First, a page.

He went on to outline the case of soccer player Garry Flitcroft, whose life was turned upside down by a newspaper's revelation that he'd cheated on his wife. Flitcroft's children were teased in school, his family was tracked by helicopter and his ailing father fell into a deepening depression before taking his own life, the lawyer said.
Another case involved Charlotte Church, the British singer who shot to stardom as a teenager. Sherborne said she'd been subjected to waves of harassment. Photographers chased her in cars, tried to take pictures up her skirt and cut holes in bushes to install secret cameras. So hungry was the press for scoops about her private life that journalists revealed she was pregnant before she had even told her parents.
Worse still was the News of the World's expose of her father's affair in 2005. Sherborne said that Church's mother had attempted suicide shortly before the story ran, but that rather than hold back, "the newspaper approached her mother directly and persuaded her to give them an exclusive, despite her fragile condition, as part of a Faustian pact that in return they would not run another lurid follow-up story about her husband's affair."
Others testifying over the next seven days include comic actor Steve Coogan, whose romantic exploits have been exhaustively documented, and broadcaster Anne Diamond, who was targeted by Murdoch's press after she challenged the mogul about his ethics.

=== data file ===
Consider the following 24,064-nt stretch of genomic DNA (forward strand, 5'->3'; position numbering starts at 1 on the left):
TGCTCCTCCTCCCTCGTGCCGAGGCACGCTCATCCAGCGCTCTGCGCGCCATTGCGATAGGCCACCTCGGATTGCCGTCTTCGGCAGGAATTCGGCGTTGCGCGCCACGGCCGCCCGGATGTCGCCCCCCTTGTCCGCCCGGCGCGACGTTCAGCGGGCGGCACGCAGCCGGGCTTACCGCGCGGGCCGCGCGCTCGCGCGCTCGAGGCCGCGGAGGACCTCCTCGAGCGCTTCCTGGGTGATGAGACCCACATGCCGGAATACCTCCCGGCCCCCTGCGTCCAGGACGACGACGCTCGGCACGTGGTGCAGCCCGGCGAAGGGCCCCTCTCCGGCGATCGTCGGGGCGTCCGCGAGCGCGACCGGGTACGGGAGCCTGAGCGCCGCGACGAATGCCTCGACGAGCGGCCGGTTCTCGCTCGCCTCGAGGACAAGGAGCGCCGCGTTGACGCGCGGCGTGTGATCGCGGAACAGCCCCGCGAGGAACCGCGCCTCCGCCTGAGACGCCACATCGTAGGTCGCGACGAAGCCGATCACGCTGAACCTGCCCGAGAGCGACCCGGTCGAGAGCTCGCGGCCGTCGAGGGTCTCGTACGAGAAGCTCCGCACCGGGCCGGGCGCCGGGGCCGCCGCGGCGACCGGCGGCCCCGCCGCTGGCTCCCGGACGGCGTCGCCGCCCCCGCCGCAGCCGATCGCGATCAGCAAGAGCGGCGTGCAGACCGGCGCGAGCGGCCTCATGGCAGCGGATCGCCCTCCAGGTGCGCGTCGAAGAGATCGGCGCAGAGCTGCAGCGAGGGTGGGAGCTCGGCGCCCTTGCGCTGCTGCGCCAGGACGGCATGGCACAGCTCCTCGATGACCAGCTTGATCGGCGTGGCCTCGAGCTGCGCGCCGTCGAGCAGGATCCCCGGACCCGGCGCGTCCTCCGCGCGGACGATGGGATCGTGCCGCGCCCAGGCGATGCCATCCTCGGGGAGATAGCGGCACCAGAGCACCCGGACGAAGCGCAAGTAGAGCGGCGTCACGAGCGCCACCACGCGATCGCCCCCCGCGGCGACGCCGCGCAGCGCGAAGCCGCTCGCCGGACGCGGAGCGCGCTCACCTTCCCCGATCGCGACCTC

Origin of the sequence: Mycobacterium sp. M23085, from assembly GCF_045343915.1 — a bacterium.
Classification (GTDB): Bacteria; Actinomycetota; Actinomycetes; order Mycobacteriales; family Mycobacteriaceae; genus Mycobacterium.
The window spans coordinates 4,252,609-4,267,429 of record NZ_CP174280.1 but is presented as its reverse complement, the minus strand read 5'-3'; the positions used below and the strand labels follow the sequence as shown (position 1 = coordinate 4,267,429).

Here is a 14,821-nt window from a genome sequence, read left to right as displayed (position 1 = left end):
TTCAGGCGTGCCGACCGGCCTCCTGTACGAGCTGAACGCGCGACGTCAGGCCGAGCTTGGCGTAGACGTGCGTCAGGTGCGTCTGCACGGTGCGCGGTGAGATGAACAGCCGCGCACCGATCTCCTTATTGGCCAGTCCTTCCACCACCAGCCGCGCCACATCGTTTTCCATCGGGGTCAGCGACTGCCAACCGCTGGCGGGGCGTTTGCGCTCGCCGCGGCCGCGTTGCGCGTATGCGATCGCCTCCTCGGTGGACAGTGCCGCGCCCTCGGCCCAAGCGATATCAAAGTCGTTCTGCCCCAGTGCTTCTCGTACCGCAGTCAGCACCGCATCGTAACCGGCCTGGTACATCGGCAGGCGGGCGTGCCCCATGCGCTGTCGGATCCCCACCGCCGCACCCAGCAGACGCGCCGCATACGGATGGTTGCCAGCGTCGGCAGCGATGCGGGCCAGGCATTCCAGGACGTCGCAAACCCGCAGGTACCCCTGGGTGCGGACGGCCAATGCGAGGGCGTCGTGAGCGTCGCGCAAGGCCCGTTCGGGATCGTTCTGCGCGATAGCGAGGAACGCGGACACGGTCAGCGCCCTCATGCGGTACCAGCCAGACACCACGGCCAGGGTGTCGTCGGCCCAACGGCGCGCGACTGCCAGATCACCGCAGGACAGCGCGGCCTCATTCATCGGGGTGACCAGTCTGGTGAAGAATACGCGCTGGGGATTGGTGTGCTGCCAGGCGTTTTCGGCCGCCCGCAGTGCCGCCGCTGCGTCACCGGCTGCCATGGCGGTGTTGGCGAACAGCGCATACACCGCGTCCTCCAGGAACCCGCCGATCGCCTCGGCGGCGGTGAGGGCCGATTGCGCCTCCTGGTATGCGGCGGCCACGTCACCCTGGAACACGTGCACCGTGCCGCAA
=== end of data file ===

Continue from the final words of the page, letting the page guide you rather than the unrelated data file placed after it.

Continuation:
Chris Jeffries, who was wrongly implicated in the murder of his tenant, is also due to give evidence, along with soccer star Paul Gascoigne's ex-wife Sheryl; human rights activist Jane Winter; former army intelligence officer Ian Hurst; and Margaret Watson, whose teenage daughter Diane was stabbed to death in 1991.
The Leveson Inquiry: http://www.levesoninquiry.org.uk/
By Mangosuthu Buthelezi
Memories of a long brotherhood tempered in common struggle
- U.S. Navy-China showdown: Chinese try to halt U.S. cruiser in international waters
- House budget bargain faces Senate filibuster; Republicans line up to oppose
- PRUDEN: The last living witnesses; they wore the yellow star and remember the Nazi terror
- Obama's Afghanistan experts stumped on U.S. death toll, war costs during hearing
- NAPOLITANO: A conspiracy so vast
- Billy Graham near death, close to going home to be with the Lord
- Obama birther theories float, as Hawaii health director killed in crash
- KEENE: James Clapper should resign for lying to Congress
- Kim Jong-un consolidating power or losing grip on North Korea's military
- STEVENS: Resisting the seduction of housing speculation
Independent voices from the The Washington Times Communities
Implement these actionable tips, how-to’s and best practices in 10 minutes or less to leverage online communications and technology for brand, business and career development.
Consummate traveler Todd DeFeo explores the unique stories that make destinations worth going to.
Covering the world of soccer, including the World Cup, Major League Soccer, D.C. United and the English Premier League and other interesting sporting events.
Born in 1930 in rural Missouri, Charles Vandegriffe, Sr., brings his time and place to the Communities.
Extraordinary day at Redskins Park
White House pets gone wild!
Let it snow